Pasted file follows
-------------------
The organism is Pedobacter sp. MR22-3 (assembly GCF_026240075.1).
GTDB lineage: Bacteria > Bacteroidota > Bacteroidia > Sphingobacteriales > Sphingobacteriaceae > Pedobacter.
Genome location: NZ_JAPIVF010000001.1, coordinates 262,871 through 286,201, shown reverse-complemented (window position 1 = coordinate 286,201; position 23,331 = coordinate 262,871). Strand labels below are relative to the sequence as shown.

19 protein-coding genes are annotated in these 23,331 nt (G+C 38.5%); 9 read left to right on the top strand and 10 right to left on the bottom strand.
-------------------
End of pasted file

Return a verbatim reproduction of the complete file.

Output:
The organism is Pedobacter sp. MR22-3 (assembly GCF_026240075.1).
GTDB lineage: Bacteria > Bacteroidota > Bacteroidia > Sphingobacteriales > Sphingobacteriaceae > Pedobacter.
Genome location: NZ_JAPIVF010000001.1, coordinates 262,871 through 286,201, shown reverse-complemented (window position 1 = coordinate 286,201; position 23,331 = coordinate 262,871). Strand labels below are relative to the sequence as shown.

19 protein-coding genes are annotated in these 23,331 nt (G+C 38.5%); 9 read left to right on the top strand and 10 right to left on the bottom strand.